Most Noble Devotion

In our Elder’s Quorum today we discussed Chapter 11 from the Howard W. Hunter Teachings of Presidents of the church manual. The lesson started with a powerful story that I felt that I felt really strongly should be shared more widely. It really resonated with me because one of the most enduring memories that I have is watching my father take care of my mother when she was sick. In particular, one of the most moving experiences of my life was seeing her walk her to the bathroom when she was too weak to walk herself. I learned more about his true character and the true meaning of love from that single act that anything else that my father ever said or did. So this story of President Hunter’s care of his wife really connected with me and reminded me of my father and mother:

“One example of President Hunter’s relatively unnoticed service was the care he gave to his wife as she struggled with declining health for more than a decade. In the early 1970s, Claire Hunter began experiencing headaches and memory loss. She later suffered several small strokes, which made it difficult for her to talk or use her hands. When she began to need constant care, President Hunter provided as much as he could while also fulfilling his responsibilities as an Apostle. He arranged for someone to stay with Claire during the day, but he cared for her at night.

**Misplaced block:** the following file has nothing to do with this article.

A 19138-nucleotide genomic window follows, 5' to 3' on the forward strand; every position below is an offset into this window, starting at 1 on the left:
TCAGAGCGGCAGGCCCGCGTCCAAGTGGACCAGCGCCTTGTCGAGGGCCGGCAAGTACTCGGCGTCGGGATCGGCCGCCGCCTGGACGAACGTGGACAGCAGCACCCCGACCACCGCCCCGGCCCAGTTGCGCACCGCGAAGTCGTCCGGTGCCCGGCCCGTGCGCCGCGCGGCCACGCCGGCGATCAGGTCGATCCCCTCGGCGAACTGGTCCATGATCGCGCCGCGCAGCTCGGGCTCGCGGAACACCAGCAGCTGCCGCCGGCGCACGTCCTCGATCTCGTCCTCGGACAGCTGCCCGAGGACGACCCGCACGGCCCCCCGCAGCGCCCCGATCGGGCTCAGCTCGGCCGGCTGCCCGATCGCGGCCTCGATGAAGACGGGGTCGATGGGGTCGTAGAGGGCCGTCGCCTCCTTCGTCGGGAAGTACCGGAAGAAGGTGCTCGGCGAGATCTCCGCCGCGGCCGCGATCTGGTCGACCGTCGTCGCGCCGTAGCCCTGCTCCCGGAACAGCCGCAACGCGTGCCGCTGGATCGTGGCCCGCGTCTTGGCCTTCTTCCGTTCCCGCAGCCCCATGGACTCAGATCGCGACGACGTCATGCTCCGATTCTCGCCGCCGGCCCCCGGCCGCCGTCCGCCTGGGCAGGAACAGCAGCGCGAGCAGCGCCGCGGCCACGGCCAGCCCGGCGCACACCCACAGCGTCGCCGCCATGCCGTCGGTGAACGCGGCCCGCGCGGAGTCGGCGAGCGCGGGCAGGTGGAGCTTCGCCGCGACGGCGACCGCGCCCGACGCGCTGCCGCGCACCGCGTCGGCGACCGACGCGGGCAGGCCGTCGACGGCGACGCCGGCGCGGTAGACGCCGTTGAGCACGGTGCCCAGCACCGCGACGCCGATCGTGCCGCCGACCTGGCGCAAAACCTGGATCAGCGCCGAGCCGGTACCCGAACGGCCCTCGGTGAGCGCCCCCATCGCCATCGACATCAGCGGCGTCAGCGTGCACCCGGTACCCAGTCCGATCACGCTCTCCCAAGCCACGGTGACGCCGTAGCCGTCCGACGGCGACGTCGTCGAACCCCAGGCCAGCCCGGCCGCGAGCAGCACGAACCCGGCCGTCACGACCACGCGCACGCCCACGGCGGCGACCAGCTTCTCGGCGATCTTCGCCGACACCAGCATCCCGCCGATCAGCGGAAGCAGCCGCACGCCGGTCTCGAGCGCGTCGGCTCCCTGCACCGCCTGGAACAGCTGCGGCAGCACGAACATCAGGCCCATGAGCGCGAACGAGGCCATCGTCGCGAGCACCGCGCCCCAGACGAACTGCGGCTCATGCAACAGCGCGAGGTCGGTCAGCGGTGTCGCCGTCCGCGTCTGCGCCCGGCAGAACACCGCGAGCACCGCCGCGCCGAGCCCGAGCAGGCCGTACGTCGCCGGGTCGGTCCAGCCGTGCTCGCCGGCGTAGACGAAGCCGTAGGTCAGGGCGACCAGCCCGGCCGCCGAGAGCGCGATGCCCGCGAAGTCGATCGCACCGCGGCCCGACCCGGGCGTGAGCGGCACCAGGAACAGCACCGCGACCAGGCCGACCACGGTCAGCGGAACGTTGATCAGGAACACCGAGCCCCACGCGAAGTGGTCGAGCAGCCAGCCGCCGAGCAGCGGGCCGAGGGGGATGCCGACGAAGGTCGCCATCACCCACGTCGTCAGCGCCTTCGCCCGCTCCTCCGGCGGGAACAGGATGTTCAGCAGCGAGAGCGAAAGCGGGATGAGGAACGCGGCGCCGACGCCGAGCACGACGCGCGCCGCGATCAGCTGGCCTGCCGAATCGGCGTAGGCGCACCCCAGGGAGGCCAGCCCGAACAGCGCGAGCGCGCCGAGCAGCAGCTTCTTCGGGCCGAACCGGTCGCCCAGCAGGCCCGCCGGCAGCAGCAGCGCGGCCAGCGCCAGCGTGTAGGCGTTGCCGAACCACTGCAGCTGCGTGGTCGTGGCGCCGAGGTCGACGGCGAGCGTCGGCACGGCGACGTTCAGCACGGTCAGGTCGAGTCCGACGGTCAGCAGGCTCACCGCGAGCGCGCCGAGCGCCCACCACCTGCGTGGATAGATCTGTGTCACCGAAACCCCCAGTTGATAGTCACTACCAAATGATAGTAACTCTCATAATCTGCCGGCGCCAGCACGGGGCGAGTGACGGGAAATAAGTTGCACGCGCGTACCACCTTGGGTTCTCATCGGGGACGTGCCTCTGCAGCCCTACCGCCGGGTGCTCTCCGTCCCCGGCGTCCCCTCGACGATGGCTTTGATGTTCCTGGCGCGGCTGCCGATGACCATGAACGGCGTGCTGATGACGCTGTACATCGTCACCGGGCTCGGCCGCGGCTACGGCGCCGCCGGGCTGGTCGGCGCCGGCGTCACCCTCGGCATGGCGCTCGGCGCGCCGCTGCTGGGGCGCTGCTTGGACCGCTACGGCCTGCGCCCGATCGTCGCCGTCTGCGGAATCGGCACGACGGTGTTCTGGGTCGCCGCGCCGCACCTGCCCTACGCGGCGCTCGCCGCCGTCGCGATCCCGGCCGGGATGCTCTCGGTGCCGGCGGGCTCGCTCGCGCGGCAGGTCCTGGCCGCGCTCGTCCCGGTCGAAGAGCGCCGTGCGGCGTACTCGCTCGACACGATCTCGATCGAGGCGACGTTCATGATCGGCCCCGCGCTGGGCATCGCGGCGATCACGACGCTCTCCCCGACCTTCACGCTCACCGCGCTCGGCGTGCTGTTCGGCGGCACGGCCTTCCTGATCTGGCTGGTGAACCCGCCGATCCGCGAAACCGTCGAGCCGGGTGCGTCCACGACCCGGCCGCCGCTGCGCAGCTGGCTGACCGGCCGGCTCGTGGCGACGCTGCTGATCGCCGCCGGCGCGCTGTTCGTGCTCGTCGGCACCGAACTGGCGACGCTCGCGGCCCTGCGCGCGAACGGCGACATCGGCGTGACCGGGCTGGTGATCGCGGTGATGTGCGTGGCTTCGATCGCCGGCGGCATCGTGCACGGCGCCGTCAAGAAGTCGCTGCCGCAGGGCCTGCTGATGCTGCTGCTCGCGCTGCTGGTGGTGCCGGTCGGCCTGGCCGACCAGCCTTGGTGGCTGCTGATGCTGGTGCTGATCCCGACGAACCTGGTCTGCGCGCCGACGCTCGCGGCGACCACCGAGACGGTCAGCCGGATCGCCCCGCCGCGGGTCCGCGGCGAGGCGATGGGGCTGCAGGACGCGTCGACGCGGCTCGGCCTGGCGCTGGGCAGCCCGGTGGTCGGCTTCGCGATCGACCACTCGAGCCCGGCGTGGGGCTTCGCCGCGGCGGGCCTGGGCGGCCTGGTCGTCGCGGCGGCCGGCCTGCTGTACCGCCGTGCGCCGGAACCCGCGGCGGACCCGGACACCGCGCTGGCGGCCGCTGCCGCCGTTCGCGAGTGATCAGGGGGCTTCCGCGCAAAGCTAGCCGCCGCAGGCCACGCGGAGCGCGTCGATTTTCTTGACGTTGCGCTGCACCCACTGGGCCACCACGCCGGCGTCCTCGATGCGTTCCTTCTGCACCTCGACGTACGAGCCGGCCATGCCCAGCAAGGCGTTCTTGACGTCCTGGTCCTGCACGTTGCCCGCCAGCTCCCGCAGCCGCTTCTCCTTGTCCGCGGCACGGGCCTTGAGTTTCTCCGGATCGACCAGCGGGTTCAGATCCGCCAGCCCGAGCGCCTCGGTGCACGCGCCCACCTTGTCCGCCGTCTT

A cerebral hemorrhage in 1981 left Claire unable to walk or speak. Nevertheless, President Hunter sometimes helped her out of her wheelchair and held her tightly so they could dance as they had done years earlier.

After Claire experienced a second cerebral hemorrhage, doctors insisted that she be placed in a care center, and she remained there for the last 18 months of her life. During that time, President Hunter went to see her each day except when traveling on Church assignments. When he returned home, he went directly from the airport to be with her. Most of the time she was either in a deep sleep or did not recognize him, but he continued to tell her of his love and to make sure that she was comfortable.

Elder James E. Faust of the Quorum of the Twelve later said that President Hunter’s “tender loving care of his wife Claire for more than ten years while she was not well was the most noble devotion of a man to a woman that many of us have seen in our lives.”


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